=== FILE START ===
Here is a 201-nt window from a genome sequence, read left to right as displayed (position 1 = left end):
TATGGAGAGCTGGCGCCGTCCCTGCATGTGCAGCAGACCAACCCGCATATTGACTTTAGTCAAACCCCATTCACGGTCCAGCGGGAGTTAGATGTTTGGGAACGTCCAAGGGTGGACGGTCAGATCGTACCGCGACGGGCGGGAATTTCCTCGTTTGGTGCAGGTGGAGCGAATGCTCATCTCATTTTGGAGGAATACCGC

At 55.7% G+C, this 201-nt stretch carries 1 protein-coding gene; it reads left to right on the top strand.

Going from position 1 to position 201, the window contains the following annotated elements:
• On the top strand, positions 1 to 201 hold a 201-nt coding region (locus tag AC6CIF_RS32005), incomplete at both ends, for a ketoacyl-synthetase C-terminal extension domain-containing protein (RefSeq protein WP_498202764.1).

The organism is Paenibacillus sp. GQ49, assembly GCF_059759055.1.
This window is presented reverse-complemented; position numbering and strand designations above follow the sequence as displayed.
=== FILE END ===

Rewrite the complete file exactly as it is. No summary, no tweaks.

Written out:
Here is a 201-nt window from a genome sequence, read left to right as displayed (position 1 = left end):
TATGGAGAGCTGGCGCCGTCCCTGCATGTGCAGCAGACCAACCCGCATATTGACTTTAGTCAAACCCCATTCACGGTCCAGCGGGAGTTAGATGTTTGGGAACGTCCAAGGGTGGACGGTCAGATCGTACCGCGACGGGCGGGAATTTCCTCGTTTGGTGCAGGTGGAGCGAATGCTCATCTCATTTTGGAGGAATACCGC

At 55.7% G+C, this 201-nt stretch carries 1 protein-coding gene; it reads left to right on the top strand.

Going from position 1 to position 201, the window contains the following annotated elements:
• On the top strand, positions 1 to 201 hold a 201-nt coding region (locus tag AC6CIF_RS32005), incomplete at both ends, for a ketoacyl-synthetase C-terminal extension domain-containing protein (RefSeq protein WP_498202764.1).

The organism is Paenibacillus sp. GQ49, assembly GCF_059759055.1.
This window is presented reverse-complemented; position numbering and strand designations above follow the sequence as displayed.